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Board to discuss principal in private
The School Board's executive session could play a crucial role in determining whether Michael Ransaw is reinstated as principal of Powell Middle.
By ABHI RAGHUNATHAN
Published May 3, 2005
BROOKSVILLE - School Board members will get their wish next week: a chance to discuss suspended Powell Middle School principal Michael Ransaw's case behind closed doors.
The board will meet in executive session in superintendent Wendy Tellone's conference room at 6 p.m. May 12. Board members insisted on the session after presiding over one tedious day of testimony last week.
Board members and attorneys assisting them will be permitted to attend the closed session, including W. Reynolds Allen, hired as a legal adviser in the Ransaw hearing. Tellone and School Board attorney Karen Gaffney, who is prosecuting Ransaw for the district, can also attend.
Local residents, Ransaw, and his attorney, Willie Jones, will not be allowed in the hearing, though a transcript prepared by a court reporter will eventually be released.
The discussion by board members at the meeting could play a crucial role in determining whether Ransaw will be reinstated as principal at Powell. Because the lawsuit filed by Jones is so sweeping, including nearly every aspect of the district's case against Ransaw, board members will be able to talk privately about many messy details of a situation that has dragged along in public for months.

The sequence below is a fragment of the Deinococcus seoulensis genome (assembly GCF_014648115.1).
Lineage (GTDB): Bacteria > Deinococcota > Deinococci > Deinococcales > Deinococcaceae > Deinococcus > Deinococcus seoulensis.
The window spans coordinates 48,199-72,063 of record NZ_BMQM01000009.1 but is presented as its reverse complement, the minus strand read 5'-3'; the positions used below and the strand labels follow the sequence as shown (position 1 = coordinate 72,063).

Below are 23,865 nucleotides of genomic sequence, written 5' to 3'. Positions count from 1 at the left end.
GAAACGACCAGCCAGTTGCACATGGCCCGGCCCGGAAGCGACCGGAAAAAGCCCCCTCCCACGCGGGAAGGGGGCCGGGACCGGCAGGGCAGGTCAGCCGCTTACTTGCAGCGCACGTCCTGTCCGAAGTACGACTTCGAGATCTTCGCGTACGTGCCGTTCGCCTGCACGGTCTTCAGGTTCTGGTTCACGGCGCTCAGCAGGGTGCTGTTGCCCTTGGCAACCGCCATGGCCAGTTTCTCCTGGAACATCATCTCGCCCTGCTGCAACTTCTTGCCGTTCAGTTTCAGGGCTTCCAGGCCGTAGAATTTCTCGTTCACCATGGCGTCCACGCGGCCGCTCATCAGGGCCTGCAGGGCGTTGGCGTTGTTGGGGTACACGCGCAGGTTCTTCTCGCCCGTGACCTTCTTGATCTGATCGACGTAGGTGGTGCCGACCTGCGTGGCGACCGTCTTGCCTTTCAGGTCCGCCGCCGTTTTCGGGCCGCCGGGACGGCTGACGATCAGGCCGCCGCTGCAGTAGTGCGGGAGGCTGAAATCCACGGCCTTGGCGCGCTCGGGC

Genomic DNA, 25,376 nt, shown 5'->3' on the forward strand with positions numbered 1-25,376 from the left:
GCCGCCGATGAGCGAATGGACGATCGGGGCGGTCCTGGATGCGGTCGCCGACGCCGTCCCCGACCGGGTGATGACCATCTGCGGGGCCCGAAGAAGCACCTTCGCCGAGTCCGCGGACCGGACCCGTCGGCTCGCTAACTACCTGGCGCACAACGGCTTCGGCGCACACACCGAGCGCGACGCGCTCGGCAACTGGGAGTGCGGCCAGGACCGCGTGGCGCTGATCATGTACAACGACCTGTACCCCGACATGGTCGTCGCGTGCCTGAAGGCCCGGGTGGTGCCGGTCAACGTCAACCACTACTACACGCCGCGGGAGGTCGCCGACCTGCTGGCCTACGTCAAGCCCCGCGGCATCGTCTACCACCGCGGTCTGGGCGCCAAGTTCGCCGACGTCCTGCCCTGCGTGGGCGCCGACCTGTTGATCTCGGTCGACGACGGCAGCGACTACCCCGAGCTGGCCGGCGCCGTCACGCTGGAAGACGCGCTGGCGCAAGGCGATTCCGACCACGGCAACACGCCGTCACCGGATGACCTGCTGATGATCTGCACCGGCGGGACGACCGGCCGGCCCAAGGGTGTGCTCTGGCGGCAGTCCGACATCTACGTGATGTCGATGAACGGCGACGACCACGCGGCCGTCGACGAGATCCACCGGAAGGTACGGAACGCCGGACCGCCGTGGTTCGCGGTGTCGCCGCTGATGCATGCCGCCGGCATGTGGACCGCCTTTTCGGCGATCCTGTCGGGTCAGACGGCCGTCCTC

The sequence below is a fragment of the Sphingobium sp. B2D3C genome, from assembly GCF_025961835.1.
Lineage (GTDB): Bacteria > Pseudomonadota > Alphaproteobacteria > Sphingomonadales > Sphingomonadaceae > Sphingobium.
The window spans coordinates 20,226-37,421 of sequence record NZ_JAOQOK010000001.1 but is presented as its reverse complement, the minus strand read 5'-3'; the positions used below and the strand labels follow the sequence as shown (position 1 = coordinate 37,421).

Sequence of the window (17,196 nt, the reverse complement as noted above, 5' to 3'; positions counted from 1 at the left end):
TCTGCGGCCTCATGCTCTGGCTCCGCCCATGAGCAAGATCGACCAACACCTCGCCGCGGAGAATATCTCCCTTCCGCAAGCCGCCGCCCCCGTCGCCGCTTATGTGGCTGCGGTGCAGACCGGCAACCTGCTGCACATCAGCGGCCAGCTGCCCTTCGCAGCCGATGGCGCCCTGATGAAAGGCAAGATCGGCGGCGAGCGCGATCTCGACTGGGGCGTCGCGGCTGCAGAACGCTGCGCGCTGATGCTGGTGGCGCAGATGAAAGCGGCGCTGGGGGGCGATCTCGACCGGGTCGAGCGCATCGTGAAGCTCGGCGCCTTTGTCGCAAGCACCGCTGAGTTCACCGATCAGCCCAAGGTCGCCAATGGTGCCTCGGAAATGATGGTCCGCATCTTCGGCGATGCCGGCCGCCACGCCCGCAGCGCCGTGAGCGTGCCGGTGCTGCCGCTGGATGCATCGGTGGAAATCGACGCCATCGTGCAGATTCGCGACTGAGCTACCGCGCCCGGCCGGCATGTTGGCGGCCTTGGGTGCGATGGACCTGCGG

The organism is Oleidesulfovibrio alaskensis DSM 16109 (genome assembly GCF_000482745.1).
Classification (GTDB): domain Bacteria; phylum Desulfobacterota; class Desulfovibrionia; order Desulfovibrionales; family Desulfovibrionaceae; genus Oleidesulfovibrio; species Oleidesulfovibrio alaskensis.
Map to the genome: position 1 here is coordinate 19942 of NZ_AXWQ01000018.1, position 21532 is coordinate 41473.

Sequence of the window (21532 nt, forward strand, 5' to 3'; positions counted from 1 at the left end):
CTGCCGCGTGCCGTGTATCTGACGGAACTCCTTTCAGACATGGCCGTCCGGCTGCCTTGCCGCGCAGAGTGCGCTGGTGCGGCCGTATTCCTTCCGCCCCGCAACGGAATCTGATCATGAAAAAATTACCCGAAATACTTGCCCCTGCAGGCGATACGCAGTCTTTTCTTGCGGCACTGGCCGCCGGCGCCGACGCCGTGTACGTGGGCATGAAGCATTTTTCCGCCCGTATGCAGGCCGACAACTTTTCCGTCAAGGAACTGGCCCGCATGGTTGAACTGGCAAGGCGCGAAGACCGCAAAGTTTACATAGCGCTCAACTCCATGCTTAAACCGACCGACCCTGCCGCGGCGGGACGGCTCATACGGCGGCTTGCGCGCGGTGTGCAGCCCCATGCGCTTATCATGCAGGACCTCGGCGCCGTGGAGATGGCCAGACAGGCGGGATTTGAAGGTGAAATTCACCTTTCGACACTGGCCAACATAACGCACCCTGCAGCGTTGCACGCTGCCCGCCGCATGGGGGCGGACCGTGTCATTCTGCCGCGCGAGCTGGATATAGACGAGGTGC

The lawsuit filed by Jones on April 8 seeks damages from the School Board and Tellone for treating Ransaw unfairly. It also asks for Ransaw's case to be heard before the state Division of Administrative Hearings rather than before School Board members.
Since January, Tellone has been trying to fire Ransaw, saying he misled Hernando officials to get hired, failed to disclose what he knew about a state investigation and deleted documents and files, including public records, after he learned of the district's plans to examine his conduct.
Jones did not respond to a request for comment Monday afternoon. He has proclaimed his client's innocence before the board and declared that Ransaw was suspended from his job without cause.
Gaffney said she would leave the proceedings if board members discuss Ransaw's hearing or whether they should continue to preside over the matter. Tellone, who is a party in the lawsuit, will stay.
After hearing lengthy testimony filled with objections and minor arguments last Tuesday, board members decided on Wednesday to postpone Ransaw's hearing indefinitely. They said the hearing last week was moving far slower than they expected.
Board Vice Chairman Jim Malcolm said that Gaffney's departure during the discussion of the hearing would "take care of any perception of impropriety." Both Gaffney and Tellone have favored the School Board handling Ransaw's hearing, as opposed to the state.
On Nov. 19, Tellone suspended Ransaw after learning of a state investigation that found he pawned a district laptop while working as an assistant principal in Broward County. The state investigation largely validated an earlier inquiry by Broward County schools.
Hernando officials say Ransaw managed to get a job locally because he and his references never mentioned the laptop incident.